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GP earnings drop for seventh year in a row



Pre-tax GP income fell to an average of £102,000 in 2012/13 due to soaring expenses levels, the latest official NHS figures show. Earnings dropped by 0.9% compared with 2011/12 – the seventh consecutive annual fall when inflation is taken into account.

Average GP partner income before tax peaked at £129,994 in the UK after the introduction of the 2004 contract, but has since declined by almost 22% in real terms.

The GPC said the figures demonstrated continuing ‘inadequate investment’ in general practice, with rising expenses swallowing up GP funding.

GP earnings graphic-online

The figures, published last month by the Health and Social Care Information Centre, are the most up-to-date record of gross earnings before pension contributions are deducted.

In the GP funding deal for 2012/13, NHS Employers said GP funding in England, Wales, Scotland and Northern Ireland should be uplifted by 0.5% to help meet increased practice expenses and to ‘put a strong emphasis on improved patient care’.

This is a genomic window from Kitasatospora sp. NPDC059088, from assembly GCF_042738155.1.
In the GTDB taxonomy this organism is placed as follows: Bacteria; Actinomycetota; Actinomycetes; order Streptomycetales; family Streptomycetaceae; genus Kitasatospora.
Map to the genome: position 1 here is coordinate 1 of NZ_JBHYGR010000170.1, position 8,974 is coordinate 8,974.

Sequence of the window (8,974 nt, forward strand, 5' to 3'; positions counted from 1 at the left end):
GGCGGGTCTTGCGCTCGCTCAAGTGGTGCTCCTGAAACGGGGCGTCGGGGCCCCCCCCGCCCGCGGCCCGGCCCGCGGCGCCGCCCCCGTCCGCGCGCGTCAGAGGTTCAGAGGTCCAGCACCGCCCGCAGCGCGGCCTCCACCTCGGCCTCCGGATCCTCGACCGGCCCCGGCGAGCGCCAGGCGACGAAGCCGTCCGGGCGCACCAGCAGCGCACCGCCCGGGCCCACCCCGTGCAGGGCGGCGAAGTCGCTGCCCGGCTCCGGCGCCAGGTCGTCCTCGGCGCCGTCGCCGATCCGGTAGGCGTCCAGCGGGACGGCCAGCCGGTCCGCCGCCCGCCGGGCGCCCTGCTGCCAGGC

But the HSCIC figures show income dropped while expenses rose by 2.9%, with the expenses-to-earnings ratio rising by 0.9 percentage points to 62.5%.

English GP partners earned the most at £105,100 before tax, compared with £88,800 in Scotland, £91,000 in Wales and £92,200 in Northern Ireland.

Salaried GP pay was not hit as hard, with average income before tax decreasing by 0.6% between 2011/12 and 2012/13, from £56,800 to £56,400.

GPC chair Dr Chaand Nagpaul said the figures showed GPs had been ‘singularly disadvantaged’ when considered alongside other comparative NHS healthcare staff.

He said: ‘This highlights the Government’s continued inadequate investment in general practice, which is not keeping up with the rising expenses of running a GP practice to meet the increasing volumes of care GPs provide.’